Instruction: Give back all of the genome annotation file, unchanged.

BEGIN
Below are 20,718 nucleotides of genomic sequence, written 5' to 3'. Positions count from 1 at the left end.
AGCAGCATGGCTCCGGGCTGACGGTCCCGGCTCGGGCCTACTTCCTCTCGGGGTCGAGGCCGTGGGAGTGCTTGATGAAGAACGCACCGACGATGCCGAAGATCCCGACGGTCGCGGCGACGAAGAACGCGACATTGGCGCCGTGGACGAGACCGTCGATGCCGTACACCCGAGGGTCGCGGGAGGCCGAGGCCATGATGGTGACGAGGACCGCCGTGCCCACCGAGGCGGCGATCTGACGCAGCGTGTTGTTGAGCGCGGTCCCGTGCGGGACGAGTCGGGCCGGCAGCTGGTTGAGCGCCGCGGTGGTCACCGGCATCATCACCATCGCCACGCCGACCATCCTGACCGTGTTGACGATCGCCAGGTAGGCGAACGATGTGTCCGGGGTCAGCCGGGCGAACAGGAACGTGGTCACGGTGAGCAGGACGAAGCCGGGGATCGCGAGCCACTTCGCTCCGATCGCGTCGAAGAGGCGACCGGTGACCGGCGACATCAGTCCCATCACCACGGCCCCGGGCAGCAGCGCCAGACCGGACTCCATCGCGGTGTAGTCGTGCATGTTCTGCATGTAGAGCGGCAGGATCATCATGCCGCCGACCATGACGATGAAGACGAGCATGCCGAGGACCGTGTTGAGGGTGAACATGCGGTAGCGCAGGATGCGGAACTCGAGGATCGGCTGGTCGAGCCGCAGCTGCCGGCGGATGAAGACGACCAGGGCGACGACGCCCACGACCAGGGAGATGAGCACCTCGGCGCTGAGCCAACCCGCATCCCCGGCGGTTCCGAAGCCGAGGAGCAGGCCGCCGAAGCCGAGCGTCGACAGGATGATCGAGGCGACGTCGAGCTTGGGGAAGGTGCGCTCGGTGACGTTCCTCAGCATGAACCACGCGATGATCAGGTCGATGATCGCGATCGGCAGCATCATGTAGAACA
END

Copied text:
Below are 20,718 nucleotides of genomic sequence, written 5' to 3'. Positions count from 1 at the left end.
AGCAGCATGGCTCCGGGCTGACGGTCCCGGCTCGGGCCTACTTCCTCTCGGGGTCGAGGCCGTGGGAGTGCTTGATGAAGAACGCACCGACGATGCCGAAGATCCCGACGGTCGCGGCGACGAAGAACGCGACATTGGCGCCGTGGACGAGACCGTCGATGCCGTACACCCGAGGGTCGCGGGAGGCCGAGGCCATGATGGTGACGAGGACCGCCGTGCCCACCGAGGCGGCGATCTGACGCAGCGTGTTGTTGAGCGCGGTCCCGTGCGGGACGAGTCGGGCCGGCAGCTGGTTGAGCGCCGCGGTGGTCACCGGCATCATCACCATCGCCACGCCGACCATCCTGACCGTGTTGACGATCGCCAGGTAGGCGAACGATGTGTCCGGGGTCAGCCGGGCGAACAGGAACGTGGTCACGGTGAGCAGGACGAAGCCGGGGATCGCGAGCCACTTCGCTCCGATCGCGTCGAAGAGGCGACCGGTGACCGGCGACATCAGTCCCATCACCACGGCCCCGGGCAGCAGCGCCAGACCGGACTCCATCGCGGTGTAGTCGTGCATGTTCTGCATGTAGAGCGGCAGGATCATCATGCCGCCGACCATGACGATGAAGACGAGCATGCCGAGGACCGTGTTGAGGGTGAACATGCGGTAGCGCAGGATGCGGAACTCGAGGATCGGCTGGTCGAGCCGCAGCTGCCGGCGGATGAAGACGACCAGGGCGACGACGCCCACGACCAGGGAGATGAGCACCTCGGCGCTGAGCCAACCCGCATCCCCGGCGGTTCCGAAGCCGAGGAGCAGGCCGCCGAAGCCGAGCGTCGACAGGATGATCGAGGCGACGTCGAGCTTGGGGAAGGTGCGCTCGGTGACGTTCCTCAGCATGAACCACGCGATGATCAGGTCGATGATCGCGATCGGCAGCATCATGTAGAACA